Having fun with Proximity for mac

One of the things I love about my mac is how easy it is to hack things to work the way I want.  I’m always amazed by how many easy hooks there are into system settings and native applications.

I recently stumbled upon a neat application called Proximity. Proximity detects when a selected device (cell phone, wireless mouse, etc) comes in or out of bluetooth range and executes selected scripts. Since my iPhone is almost always with me, I decided to write a couple scripts to password protect my laptop when my iPhone isn’t around, and unlock it when I return. As an added bonus, my code also mutes my audio and sets an away message on iChat when I leave. It then sets my status to “available” when I return.

The cool thing about this is that it keeps my laptop secure without having to mess with a screen-saver password all the time. I can think of a lot of other uses for this technology. For example, I wonder how many people would like to have a notification pop up when their boss is about to walk into the room, or just have a bluetooth device automatically sync when it’s in range of their computer. I should add that Bluetooth detection has its limitations, particularly because the underlying hardware makes it tough to detect realtime changes causing a significant lag. You also don’t have anyway to detect the strength of the signal to get any sense of how far away the device is from your computer — it’s entirely binary — the device is on and in-range or it’s not. That said, it’s still a powerful demonstration of what can be accomplished with technology when you start getting creative.

Here are my scripts. First, the one that gets executed whenever my iPhone goes out of range:

-- mute volume
set volume with output muted

-- set status to away
tell application "iChat"
    set status to away
end tell

-- turn on the screen saver password
tell application "System Events"
    tell security preferences
        set properties to {require password to wake:true}
    end tell
end tell

-- activate the screen saver
tell application "ScreenSaverEngine" to activate

-- if the above line doesn't work, try uncommenting this instead:
-- do script "/System/library/Frameworks/Screensaver.framework/Resources/ScreenSaverEngine.app/Contents/MacOS/ScreenSaverEngine"

And, in range:

-- set status to available
tell application "iChat"
    set status to available
end tell

-- disable screen saver password
tell application "System Events"
    tell security preferences
        set properties to {require password to wake:false}
    end tell
end tell

-- turn off the screen saver
tell application "ScreenSaverEngine" to quit

Let me know if you come up with any other applications for this or have suggestions for other functionality I should add to my fancy phone-triggered security system.

  • http://intensedebate.com/people/julien julien

    Downloading this thing right now! That looks like something I've been dreaming for for years!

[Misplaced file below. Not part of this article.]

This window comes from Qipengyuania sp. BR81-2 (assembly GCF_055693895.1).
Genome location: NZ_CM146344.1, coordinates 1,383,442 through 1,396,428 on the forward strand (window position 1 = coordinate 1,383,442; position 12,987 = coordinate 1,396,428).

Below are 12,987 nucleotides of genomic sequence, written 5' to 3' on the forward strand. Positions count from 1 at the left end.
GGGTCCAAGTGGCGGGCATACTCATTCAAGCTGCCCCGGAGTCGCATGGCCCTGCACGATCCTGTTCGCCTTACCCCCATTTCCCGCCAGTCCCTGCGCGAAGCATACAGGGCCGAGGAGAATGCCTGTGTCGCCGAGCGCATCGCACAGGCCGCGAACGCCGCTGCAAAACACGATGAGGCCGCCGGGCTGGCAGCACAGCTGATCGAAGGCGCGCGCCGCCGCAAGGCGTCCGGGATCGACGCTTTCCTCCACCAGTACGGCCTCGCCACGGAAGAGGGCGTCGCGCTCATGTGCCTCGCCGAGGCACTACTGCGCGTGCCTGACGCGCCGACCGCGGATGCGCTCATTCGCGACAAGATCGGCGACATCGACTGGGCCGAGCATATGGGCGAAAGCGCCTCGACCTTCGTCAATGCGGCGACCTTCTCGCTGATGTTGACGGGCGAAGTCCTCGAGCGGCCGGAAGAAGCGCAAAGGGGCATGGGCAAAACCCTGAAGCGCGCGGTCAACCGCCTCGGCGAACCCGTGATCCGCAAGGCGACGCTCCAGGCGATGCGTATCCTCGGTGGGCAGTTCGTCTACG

• http://intensedebate.com/people/joshfraser Josh Fraser

      Let me know if you come up with any neat applications for it.

      • http://intensedebate.com/people/julien julien

        I've played with it and I find it sad that I can just add one device at a time. I mean, I'd define home with the fact that ihave my BT mouse and keyboard…

        • http://intensedebate.com/people/joshfraser Josh Fraser

          I found that limiting as well. Considering that it's open source, one of us could fix that. :)

  • OpenSEO

    What will happen if you loose your iPhone, or worse ? or just dead battery ?

    • http://www.onlineaspect.com Josh Fraser

      I will just have to enter my password. No biggie.

  • http://intensedebate.com/people/ignighter36531 Kevin Owocki

    Neat implementation. Reminds me a lot of the home automation kits I used to buy a few years back. I'm going to try it out.

  • http://www.facebook.com/wlsn.chrs Chris Wilson

    Anyone figure out how to get this to work with Snow Leopard? The login windows just appears black and the login prompt doesn't appear until after a restart.

    • http://www.facebook.com/joshfraser Josh Fraser

      It's on my todo list to try and look into that issue. I haven't had time to figure it out yet. If you beat me to it, please let me know!

    • http://intensedebate.com/people/jud_valeski3968 Jud Valeski

      seeing this too.

  • Kyle Kuczun

    The following should solve the in_range.scpt issue in snow leopard with respect to the login…

    <snip>

    do shell script "defaults -currentHost write com.apple.screensaver askForPassword -int 0"

    — turn off the screen saver
    tell application "ScreenSaverEngine" to quit

    set output to do shell script "defaults -currentHost read com.apple.screensaver askForPassword -int"

    <snip>

  • Calven

    This is fantastic stuff!!!

    I've paired this with my iPhone at work and now i can leave my Mac without ever having to set the screensaver or turn the music off.

    I can think of many new uses for this.

  • Nick

    just need a bluetooth device in my home train station so my iPhone can wake me up after a night out when i approach the station, so i don't oversleep and wake up at the end of the line… yet again.

    • http://www.onlineaspect.com Josh Fraser

      until then, how about just looking at the schedule and setting a timer to go off right before you're scheduled to arrive?

    • Bart

      Have a look for an application to detect WiFi networks in range, and executes a script when the railway station hotspot gets in range